AAS podcast 27 was a bit of a must listen, to be honest, with the around-as-long-as-me Andrew Orlowski voicing his opinions on the downfall of Psion, the creation of EPOC and Symbian and also, specifically, his views on the Nokia E90 Communicator, the most revent in the classic clamshell line. Now, I respect Andrew's opinions and, to be honest, I can see where he's coming from, but I'd like to address some of his criticisms and stake my corner in the E90's defense.
"Cynical"? "Cargo Cult"? "Doing it on the cheap"?
So Nokia had a loyal following for its 9300 and 9500 Communicators. And here they are producing another in the line, looking similar but with a very different user interface and applications. I can see why someone steeped in Series 80 on the 9300/9500 would feel shocked by the complete change under the hood, but, and we've mentioned this before on AllAboutSymbian, Nokia had very little option when conceiving the E90. Series 80 was (as I see it) too tied up with Symbian OS 6.0 and 7.0, circa 2002 to 2004, and here they were developing a new Communicator for 2007, with Symbian OS 9.0 (and higher) now the required standard for modern devices, not least because of the need for HSDPA/3G support, not to mention the new Platform Security system and support for the real time, single chip OS kernel. Nokia's a big outfit, but it was still deemed wasteful to pour large amounts of effort into bringing Series 80 up to speed and then maintaining it, when resources could be concentrated into just S60 and have this serve both purposes.
Whether this was the right decision in the long term is academic - it's what happened and without S60 there might not have been any followup to the 9300/9500 models. At least this way round, the Communicator marque carries on, albeit with a new personality. Thus 'cynical' isn't the right word to use about Nokia's decision to use S60 - 'common sense' or 'practical' might be more apt. And, having decided to go with S60, at least effort has been put into adapting some of the core S60 applications to take advantage of the full 800 pixel wide screen. [See review part - E90 - the applications]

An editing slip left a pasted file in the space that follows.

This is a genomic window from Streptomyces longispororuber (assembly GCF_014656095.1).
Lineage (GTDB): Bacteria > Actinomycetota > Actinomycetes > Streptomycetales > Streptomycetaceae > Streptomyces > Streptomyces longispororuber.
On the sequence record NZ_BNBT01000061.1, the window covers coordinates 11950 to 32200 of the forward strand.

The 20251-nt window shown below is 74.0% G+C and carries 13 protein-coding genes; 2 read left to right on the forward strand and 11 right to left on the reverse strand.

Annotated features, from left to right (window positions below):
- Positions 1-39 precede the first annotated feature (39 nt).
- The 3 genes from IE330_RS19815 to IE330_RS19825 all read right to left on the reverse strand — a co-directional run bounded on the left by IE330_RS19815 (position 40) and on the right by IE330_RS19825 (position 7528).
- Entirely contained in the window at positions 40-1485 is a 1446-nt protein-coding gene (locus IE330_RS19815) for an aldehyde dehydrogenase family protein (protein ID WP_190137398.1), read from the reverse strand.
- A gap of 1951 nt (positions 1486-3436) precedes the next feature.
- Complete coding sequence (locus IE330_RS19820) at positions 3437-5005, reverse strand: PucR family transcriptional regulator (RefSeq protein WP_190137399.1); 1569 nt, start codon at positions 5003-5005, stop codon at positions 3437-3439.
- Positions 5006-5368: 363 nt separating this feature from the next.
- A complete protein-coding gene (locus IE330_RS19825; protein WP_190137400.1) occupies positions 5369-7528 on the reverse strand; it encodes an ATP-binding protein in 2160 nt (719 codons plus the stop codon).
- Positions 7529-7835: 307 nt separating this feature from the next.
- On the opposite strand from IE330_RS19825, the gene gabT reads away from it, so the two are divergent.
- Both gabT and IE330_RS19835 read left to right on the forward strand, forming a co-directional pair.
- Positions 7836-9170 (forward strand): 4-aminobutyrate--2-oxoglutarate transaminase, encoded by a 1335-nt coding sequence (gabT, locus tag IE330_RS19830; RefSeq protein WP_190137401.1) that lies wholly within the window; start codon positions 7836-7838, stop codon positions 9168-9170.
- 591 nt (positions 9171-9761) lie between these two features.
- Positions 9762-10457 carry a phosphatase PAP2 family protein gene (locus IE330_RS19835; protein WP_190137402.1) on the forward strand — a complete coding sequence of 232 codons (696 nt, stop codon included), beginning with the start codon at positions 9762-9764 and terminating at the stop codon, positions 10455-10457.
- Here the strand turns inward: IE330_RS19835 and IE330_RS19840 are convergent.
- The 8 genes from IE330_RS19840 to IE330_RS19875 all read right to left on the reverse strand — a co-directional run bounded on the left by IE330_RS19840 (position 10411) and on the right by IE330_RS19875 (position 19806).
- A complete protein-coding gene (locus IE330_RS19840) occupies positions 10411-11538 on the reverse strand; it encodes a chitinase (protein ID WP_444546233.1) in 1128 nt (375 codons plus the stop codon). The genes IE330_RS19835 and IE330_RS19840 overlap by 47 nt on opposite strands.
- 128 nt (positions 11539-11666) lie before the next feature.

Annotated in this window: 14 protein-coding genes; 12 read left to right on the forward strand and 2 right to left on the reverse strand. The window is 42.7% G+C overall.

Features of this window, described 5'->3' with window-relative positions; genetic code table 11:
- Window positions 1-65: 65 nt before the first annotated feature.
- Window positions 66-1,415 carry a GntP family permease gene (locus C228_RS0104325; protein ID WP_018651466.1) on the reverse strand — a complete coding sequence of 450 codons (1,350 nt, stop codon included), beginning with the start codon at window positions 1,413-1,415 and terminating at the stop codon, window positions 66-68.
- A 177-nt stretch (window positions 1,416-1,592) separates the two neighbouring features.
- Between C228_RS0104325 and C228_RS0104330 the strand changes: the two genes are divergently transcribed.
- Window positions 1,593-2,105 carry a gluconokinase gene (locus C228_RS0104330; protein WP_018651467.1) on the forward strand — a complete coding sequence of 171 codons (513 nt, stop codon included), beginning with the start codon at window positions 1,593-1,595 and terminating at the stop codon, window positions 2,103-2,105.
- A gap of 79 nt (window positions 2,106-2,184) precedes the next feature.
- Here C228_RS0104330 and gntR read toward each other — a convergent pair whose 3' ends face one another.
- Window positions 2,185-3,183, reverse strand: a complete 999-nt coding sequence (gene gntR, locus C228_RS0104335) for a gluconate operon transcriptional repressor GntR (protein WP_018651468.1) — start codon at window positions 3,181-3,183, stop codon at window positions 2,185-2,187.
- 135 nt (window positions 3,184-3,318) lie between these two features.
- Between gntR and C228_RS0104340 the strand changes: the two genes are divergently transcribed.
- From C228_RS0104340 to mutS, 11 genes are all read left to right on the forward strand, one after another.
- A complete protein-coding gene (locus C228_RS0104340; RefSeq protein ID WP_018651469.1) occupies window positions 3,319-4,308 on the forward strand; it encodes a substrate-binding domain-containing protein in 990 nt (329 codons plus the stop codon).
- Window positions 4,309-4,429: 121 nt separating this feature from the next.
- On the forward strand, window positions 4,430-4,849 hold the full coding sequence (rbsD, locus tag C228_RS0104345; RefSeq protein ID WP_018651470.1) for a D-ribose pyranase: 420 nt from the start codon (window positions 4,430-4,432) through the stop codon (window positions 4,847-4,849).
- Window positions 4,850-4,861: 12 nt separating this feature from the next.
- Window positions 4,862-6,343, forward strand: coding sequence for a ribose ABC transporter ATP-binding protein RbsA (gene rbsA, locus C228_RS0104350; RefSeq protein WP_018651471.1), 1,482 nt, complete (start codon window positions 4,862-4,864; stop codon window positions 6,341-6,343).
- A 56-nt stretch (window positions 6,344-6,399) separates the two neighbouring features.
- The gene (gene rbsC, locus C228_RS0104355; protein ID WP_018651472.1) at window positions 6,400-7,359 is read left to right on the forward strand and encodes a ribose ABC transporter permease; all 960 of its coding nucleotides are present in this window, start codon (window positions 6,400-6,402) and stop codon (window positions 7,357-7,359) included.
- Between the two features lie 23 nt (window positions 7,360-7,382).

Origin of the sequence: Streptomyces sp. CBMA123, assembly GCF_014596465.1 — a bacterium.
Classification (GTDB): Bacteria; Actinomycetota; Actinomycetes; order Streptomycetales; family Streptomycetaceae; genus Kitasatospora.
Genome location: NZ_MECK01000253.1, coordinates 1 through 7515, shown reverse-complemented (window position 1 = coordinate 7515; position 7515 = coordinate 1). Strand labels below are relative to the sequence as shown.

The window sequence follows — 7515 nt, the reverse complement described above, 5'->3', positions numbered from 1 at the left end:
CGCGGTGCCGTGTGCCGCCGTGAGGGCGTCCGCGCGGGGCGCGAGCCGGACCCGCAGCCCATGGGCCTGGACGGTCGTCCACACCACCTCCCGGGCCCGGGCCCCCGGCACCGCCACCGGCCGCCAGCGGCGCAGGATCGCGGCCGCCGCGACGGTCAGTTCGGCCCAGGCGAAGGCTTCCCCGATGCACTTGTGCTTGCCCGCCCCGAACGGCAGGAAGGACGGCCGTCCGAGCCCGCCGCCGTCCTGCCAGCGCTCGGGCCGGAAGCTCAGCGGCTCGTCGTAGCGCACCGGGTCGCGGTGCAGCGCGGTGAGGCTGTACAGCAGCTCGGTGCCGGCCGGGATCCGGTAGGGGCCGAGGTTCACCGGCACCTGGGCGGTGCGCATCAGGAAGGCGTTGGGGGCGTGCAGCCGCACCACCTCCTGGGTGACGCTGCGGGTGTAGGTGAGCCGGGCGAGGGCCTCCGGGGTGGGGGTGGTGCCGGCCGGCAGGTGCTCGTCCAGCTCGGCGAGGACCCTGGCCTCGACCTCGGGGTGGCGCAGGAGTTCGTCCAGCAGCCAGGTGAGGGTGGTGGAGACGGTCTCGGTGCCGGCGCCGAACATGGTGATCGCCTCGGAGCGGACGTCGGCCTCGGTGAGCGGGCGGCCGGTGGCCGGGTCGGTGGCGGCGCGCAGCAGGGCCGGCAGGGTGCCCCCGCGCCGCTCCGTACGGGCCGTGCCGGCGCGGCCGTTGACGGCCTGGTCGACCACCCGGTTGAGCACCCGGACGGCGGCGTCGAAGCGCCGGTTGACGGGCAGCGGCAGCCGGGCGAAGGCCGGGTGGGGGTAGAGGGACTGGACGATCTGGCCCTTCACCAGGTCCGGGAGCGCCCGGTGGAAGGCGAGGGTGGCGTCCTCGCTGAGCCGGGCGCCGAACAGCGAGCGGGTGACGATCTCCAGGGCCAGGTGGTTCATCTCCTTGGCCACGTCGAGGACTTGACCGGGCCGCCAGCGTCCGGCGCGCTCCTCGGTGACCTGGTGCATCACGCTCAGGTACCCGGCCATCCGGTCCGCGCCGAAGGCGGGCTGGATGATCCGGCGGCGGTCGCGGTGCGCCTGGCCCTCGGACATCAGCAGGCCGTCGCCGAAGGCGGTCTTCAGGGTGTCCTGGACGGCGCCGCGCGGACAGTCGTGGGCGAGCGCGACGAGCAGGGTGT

"Hanging off the one key"? "No accelerators"?
The quote that Ewan used in the podcast, attributed to Andrew, that kicked off discussion of the E90, was that it was crazy to have the entire menu structure in each application 'hanging off' a single softkey. Now, while in some apps this can be clumsy (asking for email 'Details' springs to mind), much of the time it's not a problem at all.
Remember that S60 is designed around a traditional phone form factor, where it's normal to hang your 'Options' off the left hand function key (indeed, this is how the E90 itself works when you close the clamshell). And because the programmers had this in mind, you'll typically find less menu options at any point, in any app within S60. So thinking about the typical, static menu structure from a 9300/9500 application, with perhaps 30 to 40 separate menu functions in any one app, and then trying to conceive of these being 'hung' off a single function key, is not really fair.
Instead, most S60 applications either have less functions in the first place or, just as commonly, present different menu functions depending on the mode or point reached in the app. In other words, 'greyed out' menu functions are extremely rare in S60 - instead you simply get the menu functions that are possible, in context-sensitive fashion. True, accessing a menu function will require slightly more keypresses than in Series 80, but the time taken is generally comparable because with the linear S60 menus there's no need to navigate across multiple menu cards, as was the case in Series 80.